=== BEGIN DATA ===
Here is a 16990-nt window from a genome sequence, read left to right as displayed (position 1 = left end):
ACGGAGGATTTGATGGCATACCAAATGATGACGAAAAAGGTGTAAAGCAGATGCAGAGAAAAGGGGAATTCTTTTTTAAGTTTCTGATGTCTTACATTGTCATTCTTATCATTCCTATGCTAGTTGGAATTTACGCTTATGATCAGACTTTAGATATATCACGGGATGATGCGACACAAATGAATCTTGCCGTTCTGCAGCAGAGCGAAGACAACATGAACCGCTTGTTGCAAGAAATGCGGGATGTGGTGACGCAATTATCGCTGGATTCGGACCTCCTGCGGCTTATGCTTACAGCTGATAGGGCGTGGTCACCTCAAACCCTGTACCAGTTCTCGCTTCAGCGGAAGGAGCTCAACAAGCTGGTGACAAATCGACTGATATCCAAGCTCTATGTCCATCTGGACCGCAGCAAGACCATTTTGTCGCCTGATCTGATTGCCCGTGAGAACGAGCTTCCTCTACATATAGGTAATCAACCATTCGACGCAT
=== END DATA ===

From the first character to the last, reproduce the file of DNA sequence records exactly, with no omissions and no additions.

Here is a 16990-nt window from a genome sequence, read left to right as displayed (position 1 = left end):
ACGGAGGATTTGATGGCATACCAAATGATGACGAAAAAGGTGTAAAGCAGATGCAGAGAAAAGGGGAATTCTTTTTTAAGTTTCTGATGTCTTACATTGTCATTCTTATCATTCCTATGCTAGTTGGAATTTACGCTTATGATCAGACTTTAGATATATCACGGGATGATGCGACACAAATGAATCTTGCCGTTCTGCAGCAGAGCGAAGACAACATGAACCGCTTGTTGCAAGAAATGCGGGATGTGGTGACGCAATTATCGCTGGATTCGGACCTCCTGCGGCTTATGCTTACAGCTGATAGGGCGTGGTCACCTCAAACCCTGTACCAGTTCTCGCTTCAGCGGAAGGAGCTCAACAAGCTGGTGACAAATCGACTGATATCCAAGCTCTATGTCCATCTGGACCGCAGCAAGACCATTTTGTCGCCTGATCTGATTGCCCGTGAGAACGAGCTTCCTCTACATATAGGTAATCAACCATTCGACGCAT